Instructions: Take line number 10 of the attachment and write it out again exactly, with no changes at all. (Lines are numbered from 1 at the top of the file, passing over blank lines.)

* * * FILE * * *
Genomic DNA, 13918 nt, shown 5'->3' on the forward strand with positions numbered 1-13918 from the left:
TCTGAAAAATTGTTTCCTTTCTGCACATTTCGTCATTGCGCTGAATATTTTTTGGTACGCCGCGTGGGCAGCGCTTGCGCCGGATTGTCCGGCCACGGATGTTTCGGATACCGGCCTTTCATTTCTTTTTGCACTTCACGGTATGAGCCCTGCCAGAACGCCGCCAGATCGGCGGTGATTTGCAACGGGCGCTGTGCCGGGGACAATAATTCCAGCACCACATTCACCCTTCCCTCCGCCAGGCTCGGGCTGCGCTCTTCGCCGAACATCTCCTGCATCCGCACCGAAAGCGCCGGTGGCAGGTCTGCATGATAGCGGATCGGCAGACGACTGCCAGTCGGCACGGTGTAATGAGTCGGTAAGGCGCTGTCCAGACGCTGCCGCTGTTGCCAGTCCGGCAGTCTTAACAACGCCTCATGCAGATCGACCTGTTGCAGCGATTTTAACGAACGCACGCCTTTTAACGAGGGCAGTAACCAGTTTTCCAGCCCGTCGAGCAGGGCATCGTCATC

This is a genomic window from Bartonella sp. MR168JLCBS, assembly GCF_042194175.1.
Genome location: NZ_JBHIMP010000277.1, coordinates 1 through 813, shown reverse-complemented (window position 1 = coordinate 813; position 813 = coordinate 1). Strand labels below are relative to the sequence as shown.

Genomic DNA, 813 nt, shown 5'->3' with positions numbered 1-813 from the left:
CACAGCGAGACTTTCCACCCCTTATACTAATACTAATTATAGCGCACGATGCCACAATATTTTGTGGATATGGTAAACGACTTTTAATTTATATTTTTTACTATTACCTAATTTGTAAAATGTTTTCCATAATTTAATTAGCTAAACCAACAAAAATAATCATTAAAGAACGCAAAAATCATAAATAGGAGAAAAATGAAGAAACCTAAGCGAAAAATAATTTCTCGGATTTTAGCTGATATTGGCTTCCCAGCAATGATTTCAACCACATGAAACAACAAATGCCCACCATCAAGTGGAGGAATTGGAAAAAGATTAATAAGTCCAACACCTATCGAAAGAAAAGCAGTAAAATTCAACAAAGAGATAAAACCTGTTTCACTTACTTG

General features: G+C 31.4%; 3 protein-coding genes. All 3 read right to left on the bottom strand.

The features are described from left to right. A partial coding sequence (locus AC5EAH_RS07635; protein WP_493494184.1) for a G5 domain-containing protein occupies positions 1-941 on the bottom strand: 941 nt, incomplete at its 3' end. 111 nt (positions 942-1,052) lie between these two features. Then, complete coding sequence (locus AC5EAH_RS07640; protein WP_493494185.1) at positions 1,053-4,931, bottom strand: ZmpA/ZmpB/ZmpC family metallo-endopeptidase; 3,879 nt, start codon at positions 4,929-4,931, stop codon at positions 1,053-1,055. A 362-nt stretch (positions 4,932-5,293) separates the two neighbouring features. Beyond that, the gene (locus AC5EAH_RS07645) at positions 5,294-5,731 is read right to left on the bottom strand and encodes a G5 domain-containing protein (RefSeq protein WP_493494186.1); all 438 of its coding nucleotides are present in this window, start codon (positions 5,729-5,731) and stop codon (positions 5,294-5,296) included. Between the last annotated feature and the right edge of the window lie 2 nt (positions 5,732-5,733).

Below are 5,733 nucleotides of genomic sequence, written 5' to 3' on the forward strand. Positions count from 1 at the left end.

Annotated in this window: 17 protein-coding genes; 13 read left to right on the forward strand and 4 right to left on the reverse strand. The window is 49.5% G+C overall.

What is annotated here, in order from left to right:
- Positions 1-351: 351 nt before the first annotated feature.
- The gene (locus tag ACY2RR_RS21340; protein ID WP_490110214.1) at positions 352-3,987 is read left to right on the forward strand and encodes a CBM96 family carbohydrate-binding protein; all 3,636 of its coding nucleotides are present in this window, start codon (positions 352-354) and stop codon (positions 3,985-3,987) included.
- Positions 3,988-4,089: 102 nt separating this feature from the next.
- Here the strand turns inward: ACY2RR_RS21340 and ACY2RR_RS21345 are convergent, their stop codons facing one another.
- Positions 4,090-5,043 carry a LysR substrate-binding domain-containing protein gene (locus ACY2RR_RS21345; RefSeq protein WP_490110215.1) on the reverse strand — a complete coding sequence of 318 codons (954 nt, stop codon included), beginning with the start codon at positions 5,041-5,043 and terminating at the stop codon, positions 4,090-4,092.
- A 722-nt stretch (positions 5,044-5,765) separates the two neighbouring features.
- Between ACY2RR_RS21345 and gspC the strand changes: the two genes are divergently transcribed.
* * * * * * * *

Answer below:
Annotated in this window: 17 protein-coding genes; 13 read left to right on the forward strand and 4 right to left on the reverse strand. The window is 49.5% G+C overall.